If you make this dessert in an empty (clean!) garden pot, it will look like a pot of dirt with plants. Try it, and surprise someone on April Fools' Day!
Chocolate Mousse & Dirt Dessert
(recipe generously serves 4)
2 egg yolks
80gr dark chocolate
40 ml sugar syrup (equal parts water & sugar)
150ml whipping cream
Whip the whipping cream until stiff. I don't add sugar, but feel free to do so. Whisk the egg yolks until pale and creamy. Bring the sugar syrup to a light boil, and then proceed to add to the egg yolks slowly, adding a couple of drops of the hot syrup to the yolks first to temper, then slowly add the rest in a steady stream while whisking until cool. Melt the chocolate (over hot water or in the microwave). Keep an eye on it: when 50% is melted, take it off the heat and let residual heat melt the rest of the chocolate. When slightly cooled, add to the sugar syrup and egg yolk mixture, working fast. When cool, start folding in the whipped cream in batches. Gently fold it in, from the outside inwards. As for the whipping cream and amount of it: the more you fold in, the airier the mousse becomes, but it will also make the mousse less pure "chocolatey". Taste when you're halfway through the whipped cream amount. If you're happy with the consistency and overall taste, don't use the rest. If not, continue to incorporate the cream.
To make the dirt, the easiest is to use dark chocolate chip cookies (homemade or store-bought). Three or four large cookies will do. Gently pound in a mortar and pestle (be careful not to pound into a paste!), or grind in a food processor (same paste-warning). It will truly resemble dark earthy dirt. I used a leftover slice of chocolate mousse cake that I made on another occasion, and kept in the freezer. Only use the crumbly outside layer (unless, like me, you baked the cake in the oven just a little too long, and it turns out quite crumbly throughout...).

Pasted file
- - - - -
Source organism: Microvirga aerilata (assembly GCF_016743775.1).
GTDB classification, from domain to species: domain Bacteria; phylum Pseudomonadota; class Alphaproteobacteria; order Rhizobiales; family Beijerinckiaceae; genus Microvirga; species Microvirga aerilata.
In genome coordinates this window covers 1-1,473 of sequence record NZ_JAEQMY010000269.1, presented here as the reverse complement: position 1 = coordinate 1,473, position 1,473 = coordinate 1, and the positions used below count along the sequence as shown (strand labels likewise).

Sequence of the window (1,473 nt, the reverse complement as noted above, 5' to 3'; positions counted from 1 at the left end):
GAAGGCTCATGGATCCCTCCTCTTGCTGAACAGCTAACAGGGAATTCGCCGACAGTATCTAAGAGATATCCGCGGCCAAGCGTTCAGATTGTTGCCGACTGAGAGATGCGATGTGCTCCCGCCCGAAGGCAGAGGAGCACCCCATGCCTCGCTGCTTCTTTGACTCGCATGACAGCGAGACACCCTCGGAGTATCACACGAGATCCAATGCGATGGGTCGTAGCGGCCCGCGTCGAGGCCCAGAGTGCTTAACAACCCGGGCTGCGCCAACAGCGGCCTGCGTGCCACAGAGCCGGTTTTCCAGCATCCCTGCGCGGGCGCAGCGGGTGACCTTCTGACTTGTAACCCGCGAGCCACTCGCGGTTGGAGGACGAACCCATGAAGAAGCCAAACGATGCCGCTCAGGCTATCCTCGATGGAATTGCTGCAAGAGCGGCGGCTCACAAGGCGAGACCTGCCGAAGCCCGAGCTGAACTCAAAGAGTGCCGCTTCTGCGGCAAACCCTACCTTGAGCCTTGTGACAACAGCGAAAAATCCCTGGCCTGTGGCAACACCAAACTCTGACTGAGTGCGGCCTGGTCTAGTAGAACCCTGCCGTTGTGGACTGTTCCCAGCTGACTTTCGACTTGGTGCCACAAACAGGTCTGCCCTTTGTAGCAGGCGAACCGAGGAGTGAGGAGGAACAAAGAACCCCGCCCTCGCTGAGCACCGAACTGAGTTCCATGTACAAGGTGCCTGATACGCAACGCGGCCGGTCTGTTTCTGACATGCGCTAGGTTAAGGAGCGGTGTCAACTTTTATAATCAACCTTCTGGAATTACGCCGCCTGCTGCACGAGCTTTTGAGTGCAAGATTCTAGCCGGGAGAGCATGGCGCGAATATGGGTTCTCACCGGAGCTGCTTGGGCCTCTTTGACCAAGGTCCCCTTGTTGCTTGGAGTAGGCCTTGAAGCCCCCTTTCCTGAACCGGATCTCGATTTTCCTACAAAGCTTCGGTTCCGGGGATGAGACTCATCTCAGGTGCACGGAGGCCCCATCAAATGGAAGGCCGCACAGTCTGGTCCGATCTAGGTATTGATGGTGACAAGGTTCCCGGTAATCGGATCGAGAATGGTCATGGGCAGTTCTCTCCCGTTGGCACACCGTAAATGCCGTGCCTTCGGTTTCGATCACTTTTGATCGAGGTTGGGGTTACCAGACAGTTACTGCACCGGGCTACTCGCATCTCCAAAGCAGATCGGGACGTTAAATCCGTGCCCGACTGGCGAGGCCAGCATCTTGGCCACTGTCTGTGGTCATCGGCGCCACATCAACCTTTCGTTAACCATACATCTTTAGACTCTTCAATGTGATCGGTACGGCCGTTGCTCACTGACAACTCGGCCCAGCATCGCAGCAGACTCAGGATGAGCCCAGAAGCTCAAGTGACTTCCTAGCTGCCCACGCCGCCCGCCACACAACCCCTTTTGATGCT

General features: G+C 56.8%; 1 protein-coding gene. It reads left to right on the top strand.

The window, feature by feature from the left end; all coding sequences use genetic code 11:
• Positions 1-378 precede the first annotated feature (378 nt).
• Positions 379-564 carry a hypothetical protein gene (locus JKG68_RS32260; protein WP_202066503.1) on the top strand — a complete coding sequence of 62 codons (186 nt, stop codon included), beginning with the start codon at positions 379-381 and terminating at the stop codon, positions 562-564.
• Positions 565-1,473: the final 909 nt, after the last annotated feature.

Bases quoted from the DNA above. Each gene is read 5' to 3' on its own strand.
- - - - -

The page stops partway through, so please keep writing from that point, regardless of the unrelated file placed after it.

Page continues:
To assemble: spoon a layer of chocolate mousse in a deep bowl that opens wide at the top. Sprinkle the dirt over to cover completely. Garnish with fresh herb leaves such as mint, basil, thyme and/or edible flowers. In the picture are slices of kumquat confit.
1 cup cleaned kumquat
1 cup sugar
To clean the kumquat: quarter and scrape off the pits. Blanch three times as follows: place the kumquat quarters in a pan, cover with cold water and bring to a boil. Immediately take off the heat, drain, and start over: cold water, boil, drain. This is to remove all impurities from the skin, and reduce the bitterness. It also softens the skins. After your 3-time blanching, add a cup of sugar and 1-2 tbsp water and bring to a boil. Now, let simmer for up to 30 minutes. Cool down in the syrup and keep until ready to use. If you don't use all: it keeps for weeks in an airtight container (under syrup).